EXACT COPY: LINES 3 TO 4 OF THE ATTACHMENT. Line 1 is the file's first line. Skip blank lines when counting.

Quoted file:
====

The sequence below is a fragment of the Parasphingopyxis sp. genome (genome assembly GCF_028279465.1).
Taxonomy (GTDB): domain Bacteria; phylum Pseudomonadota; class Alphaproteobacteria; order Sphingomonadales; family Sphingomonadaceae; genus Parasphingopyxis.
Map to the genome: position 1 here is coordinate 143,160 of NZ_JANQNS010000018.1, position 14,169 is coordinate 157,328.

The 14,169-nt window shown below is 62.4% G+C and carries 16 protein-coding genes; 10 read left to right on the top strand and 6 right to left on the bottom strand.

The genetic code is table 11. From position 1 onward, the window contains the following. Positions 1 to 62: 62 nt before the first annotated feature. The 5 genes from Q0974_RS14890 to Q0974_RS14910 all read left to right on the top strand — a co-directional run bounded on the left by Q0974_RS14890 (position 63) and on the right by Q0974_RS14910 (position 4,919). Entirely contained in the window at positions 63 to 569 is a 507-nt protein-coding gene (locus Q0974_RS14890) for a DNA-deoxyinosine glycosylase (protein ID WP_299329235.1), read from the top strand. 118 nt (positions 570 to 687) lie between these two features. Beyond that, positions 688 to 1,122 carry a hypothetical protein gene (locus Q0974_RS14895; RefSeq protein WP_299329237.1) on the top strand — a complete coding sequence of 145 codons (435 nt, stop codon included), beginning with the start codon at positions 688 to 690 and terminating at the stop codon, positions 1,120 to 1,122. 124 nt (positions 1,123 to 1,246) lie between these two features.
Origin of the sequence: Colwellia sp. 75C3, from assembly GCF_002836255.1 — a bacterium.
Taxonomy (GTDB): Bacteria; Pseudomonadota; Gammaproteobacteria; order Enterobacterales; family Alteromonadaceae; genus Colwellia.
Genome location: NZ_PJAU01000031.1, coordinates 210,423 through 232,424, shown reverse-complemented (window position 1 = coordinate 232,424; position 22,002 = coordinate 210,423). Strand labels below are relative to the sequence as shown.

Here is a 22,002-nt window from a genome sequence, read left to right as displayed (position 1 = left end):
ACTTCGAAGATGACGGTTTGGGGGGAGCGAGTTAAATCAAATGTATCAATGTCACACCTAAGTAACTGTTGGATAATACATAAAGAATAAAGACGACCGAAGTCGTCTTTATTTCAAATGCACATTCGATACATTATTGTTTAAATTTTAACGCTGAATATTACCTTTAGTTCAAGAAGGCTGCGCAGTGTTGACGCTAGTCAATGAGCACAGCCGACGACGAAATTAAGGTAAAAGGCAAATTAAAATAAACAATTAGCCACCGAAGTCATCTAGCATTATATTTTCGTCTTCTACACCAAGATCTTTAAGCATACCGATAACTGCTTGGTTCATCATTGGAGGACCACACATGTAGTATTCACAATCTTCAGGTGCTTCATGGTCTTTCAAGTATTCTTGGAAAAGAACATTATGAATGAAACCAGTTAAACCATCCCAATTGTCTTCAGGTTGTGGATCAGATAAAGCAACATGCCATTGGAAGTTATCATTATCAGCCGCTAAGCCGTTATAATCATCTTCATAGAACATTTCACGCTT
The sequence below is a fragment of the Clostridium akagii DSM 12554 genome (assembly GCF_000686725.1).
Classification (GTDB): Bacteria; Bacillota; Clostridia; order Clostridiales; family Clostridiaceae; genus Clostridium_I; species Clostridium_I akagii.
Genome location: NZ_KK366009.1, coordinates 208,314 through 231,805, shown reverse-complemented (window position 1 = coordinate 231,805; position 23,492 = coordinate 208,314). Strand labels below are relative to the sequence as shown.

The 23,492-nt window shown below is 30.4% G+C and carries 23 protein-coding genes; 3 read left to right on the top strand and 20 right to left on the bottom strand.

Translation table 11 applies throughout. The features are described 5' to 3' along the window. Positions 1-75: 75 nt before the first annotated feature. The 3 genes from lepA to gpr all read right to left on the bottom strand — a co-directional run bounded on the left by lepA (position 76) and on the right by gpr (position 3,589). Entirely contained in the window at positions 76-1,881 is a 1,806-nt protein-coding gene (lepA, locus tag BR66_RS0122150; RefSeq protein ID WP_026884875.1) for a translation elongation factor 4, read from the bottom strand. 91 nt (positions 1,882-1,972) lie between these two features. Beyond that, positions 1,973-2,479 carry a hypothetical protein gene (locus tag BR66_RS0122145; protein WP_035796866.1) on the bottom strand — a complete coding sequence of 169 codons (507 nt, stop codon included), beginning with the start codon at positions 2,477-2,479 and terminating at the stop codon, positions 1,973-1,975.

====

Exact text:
Map to the genome: position 1 here is coordinate 143,160 of NZ_JANQNS010000018.1, position 14,169 is coordinate 157,328.

The 14,169-nt window shown below is 62.4% G+C and carries 16 protein-coding genes; 10 read left to right on the top strand and 6 right to left on the bottom strand.